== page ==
Library of Hadrian

The Library of Hadrian, built by the Roman emperor Hadrian, c. 131/132 A.D. The archaeological site is still under excavation and is being restored, so that it is not yet open to the general public. But you can get adequate views from the Areos Street on the west, Dexippou Street on the south, and Aeolou Street on the east. The complex originally consisted of a large rectangular area enclosed by tall walls. The main entrance was on the west (shown here). Inside the walls was an open-air courtyard, surrounded by columns of marble imported from Turkey. In the center of this peristyle court was a long pool and probably a garden. At the far eastern end, there were several rooms that formed the "library" proper. Although this monument has been called the "Library of Hadrian" since the early 19th century A.D., that is a modern nickname: it is really a type of imperial Roman forum (modelled after the Forum of Peace built by the emperor Vespasian in Rome).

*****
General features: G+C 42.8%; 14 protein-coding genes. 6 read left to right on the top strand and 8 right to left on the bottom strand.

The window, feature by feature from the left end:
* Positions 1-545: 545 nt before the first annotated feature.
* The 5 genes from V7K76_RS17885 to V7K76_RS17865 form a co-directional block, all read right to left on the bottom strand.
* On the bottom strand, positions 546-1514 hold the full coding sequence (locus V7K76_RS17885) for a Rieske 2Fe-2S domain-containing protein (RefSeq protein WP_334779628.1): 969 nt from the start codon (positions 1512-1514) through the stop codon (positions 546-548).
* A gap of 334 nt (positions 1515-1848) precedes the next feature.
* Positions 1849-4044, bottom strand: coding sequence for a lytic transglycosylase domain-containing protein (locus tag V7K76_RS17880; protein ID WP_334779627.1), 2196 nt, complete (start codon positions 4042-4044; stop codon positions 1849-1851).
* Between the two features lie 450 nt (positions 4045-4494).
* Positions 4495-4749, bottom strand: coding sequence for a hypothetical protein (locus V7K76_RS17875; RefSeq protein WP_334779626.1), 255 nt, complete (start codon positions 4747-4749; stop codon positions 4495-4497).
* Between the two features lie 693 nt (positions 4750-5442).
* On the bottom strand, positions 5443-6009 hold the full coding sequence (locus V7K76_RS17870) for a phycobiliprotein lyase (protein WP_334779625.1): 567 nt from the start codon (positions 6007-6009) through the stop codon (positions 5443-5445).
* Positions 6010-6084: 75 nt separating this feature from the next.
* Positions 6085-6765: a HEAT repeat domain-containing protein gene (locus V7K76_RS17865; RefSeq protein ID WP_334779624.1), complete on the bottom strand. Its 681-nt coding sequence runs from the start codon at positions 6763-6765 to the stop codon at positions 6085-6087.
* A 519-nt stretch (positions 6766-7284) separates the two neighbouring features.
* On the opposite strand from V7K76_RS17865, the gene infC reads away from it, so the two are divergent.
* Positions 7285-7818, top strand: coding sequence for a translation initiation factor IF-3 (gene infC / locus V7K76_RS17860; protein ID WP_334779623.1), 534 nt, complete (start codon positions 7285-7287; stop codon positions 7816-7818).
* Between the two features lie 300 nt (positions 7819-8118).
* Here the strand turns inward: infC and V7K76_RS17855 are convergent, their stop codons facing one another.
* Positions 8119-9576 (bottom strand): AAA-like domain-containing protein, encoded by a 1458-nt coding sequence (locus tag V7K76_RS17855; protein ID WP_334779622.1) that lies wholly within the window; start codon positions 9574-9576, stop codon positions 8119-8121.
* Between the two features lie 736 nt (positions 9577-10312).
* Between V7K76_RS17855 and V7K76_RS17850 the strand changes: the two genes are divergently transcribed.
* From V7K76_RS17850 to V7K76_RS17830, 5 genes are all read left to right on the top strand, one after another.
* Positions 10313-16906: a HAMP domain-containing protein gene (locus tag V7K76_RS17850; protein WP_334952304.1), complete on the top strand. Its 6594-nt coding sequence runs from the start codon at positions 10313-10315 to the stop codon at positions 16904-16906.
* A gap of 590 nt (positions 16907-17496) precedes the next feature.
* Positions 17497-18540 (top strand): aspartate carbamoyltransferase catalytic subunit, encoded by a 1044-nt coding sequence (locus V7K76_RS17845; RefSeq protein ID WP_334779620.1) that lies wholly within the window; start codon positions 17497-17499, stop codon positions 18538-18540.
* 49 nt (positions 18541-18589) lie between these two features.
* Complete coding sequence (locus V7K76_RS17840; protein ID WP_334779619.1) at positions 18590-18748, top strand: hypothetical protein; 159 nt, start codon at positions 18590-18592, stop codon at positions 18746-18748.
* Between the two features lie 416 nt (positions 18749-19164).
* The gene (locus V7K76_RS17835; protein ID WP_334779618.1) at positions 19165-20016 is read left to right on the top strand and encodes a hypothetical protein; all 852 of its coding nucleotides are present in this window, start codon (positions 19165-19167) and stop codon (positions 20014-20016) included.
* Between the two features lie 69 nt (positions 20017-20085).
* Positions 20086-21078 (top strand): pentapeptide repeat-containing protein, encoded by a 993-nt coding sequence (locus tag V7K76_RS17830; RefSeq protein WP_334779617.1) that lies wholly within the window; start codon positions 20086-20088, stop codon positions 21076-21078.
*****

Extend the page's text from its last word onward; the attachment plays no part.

This photo shows part of the western entrance and forecourt, as seen from the south. In the background is the Tzami Tzistaraki or Mosque of the Lower Pazari (18th century A.D.). To the right of the mosque you can see 7 columns of gray marble (from Karystos in southern Euboia) standing in front of the exterior wall of the Library. To the south (right) of these columns is part of the main propylon (entrance) into the Library. The propylon was made of white, Pentelic marble. Visible in this photo is 1 of 4 orginal prostyle columns of the propylon. Behind it (to the right) is an engaged Corinthian pilaster, also of Pentelic marble. The wooden boards in the photo are covering the steps of the propylon. View from the south.